This is a topic that has been brought up repeatedly.
As mentioned in post #33 of THIS thread, Airstream advised me:
"Roger All trailers are provided with a 3" aluminum pad to indicate the proper jack placement position. It is located on the frame rail behind the rear tires.
"Airstream does not recommend placing the jack under the axle or axle mounting plate."

In post #18 of THIS thread, Andy advised:
"I have raised the question with Airstream and they have advised us that they will look into the matter and take it under review."

Andy, I'm curious to know if you've had any response from Airstream on this topic. It would be great to have a definitive answer or at least an opinion that both Airstream and yourself can agree upon.
Thanks.
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Old 08-09-2004, 12:57 PM   #9
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blrpix.

Have the alignment checked.

Toe in each side 1/16" plus or minus 1/16". Both sides must be the same or a dog leg towing condition will exist.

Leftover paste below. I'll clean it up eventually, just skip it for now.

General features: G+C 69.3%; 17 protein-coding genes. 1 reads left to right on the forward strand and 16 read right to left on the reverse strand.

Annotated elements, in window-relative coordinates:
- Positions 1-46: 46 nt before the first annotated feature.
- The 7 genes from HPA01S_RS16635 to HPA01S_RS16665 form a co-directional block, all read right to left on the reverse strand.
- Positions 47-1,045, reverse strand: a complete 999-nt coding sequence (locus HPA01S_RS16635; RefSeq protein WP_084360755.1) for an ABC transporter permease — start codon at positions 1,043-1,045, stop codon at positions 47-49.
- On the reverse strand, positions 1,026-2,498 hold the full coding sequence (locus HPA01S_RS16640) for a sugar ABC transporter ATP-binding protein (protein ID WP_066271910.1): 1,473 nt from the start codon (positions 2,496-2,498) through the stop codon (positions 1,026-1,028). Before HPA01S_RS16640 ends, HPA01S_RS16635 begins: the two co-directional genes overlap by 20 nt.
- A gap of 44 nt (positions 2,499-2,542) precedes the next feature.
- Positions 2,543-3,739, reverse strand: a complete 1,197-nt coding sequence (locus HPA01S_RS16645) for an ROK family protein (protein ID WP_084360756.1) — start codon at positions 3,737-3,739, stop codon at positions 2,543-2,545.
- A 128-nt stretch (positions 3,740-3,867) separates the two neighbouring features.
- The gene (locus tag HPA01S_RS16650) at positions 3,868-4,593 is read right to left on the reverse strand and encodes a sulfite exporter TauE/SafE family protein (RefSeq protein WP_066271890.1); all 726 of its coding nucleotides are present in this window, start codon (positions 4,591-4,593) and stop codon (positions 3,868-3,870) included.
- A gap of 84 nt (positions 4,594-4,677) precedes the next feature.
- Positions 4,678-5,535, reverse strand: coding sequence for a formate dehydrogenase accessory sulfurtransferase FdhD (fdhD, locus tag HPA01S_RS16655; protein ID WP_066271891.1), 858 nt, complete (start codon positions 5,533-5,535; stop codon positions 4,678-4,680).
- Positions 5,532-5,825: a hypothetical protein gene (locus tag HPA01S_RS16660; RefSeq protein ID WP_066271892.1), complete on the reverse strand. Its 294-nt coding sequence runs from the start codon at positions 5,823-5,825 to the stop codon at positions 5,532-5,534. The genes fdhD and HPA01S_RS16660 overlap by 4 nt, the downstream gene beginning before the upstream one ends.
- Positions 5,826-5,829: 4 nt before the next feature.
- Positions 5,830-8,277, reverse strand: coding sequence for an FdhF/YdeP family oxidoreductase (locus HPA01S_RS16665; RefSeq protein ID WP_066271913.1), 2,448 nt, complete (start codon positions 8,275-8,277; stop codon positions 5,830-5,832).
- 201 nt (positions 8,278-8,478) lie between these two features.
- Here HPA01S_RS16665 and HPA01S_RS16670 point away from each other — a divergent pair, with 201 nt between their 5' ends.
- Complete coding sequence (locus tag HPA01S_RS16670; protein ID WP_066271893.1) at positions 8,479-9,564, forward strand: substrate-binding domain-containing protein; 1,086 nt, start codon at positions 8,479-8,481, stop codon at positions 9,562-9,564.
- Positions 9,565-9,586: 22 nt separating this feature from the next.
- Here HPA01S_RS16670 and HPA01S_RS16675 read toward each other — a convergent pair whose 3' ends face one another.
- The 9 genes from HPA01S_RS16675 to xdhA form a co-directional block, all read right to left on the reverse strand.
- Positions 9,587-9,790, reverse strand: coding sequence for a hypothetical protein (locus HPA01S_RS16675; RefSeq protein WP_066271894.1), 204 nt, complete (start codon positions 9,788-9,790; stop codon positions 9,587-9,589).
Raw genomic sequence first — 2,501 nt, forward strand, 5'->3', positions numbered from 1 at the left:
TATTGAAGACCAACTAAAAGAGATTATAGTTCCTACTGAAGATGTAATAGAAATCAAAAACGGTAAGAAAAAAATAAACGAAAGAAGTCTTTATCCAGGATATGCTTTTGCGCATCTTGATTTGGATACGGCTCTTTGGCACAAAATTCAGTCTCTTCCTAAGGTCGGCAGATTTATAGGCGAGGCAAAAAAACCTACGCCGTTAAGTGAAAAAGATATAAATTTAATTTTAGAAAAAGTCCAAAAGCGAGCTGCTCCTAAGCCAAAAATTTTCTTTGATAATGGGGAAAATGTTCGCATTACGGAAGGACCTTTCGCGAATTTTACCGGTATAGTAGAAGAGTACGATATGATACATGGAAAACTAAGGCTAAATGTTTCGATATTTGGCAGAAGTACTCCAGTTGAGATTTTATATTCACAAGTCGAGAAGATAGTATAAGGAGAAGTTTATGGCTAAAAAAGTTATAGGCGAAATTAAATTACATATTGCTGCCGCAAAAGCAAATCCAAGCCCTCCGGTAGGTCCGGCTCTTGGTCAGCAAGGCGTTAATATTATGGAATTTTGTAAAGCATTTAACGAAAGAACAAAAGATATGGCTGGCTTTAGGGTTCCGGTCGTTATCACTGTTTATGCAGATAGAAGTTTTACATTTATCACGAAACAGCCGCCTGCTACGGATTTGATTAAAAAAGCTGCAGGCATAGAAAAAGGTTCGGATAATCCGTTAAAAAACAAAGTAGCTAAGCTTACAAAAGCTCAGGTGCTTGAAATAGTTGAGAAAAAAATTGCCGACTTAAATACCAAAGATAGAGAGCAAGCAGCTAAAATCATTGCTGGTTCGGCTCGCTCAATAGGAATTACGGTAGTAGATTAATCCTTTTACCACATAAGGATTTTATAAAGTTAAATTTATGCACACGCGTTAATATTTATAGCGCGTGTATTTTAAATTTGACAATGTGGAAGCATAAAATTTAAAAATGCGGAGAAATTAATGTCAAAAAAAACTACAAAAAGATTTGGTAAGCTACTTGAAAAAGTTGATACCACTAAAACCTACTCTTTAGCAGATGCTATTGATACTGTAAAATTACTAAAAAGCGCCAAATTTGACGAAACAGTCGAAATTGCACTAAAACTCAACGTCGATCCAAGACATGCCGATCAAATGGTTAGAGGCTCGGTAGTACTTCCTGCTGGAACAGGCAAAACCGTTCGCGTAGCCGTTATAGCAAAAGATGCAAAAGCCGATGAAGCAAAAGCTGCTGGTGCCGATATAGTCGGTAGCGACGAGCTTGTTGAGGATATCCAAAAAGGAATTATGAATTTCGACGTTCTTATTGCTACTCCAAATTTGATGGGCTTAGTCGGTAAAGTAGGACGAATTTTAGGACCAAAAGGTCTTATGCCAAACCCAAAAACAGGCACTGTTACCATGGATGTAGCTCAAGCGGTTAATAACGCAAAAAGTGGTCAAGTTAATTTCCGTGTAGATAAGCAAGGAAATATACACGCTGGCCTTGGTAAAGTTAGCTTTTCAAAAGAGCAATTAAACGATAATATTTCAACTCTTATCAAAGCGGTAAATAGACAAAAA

Camber each side 3/4 degees positive, plus or minus 3/4 degrees.

Andy
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Old 08-09-2004, 01:31 PM   #10
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Rog0525

Henschen built the chassis and axles.

They say "axle mounting plate."

The jack plate labels on the frame are for "stabilizer jacks only." They are not a lifting point.

Through the year, I have talked with Airstream time and time again. The stock answer is "we will look into it." Bottom line, to me, is listen to the people that built the chassis.

But lets go a little further and explore the simple "safety" factor.

Jacking up on the axle mounting plate, won't damage anything.

Attempting to jack the trailer up at a stabilizing point has a number of hazards.

#1 You will damage the underbelly, unless you use a block of wood.
#2 You must use a wooden block, placed exactly correct, between the jack and frame.
#3 The jack and wooden block "must" be perfectly placed on the frame, or it could slip and puncture the underbelly.
#4 Since the frame is a "C" channel, if the jack and block are not correctly placed, the outer edge of the "C" channel can give way, curl or bend, allowing the wooden block to puncture the underbelly.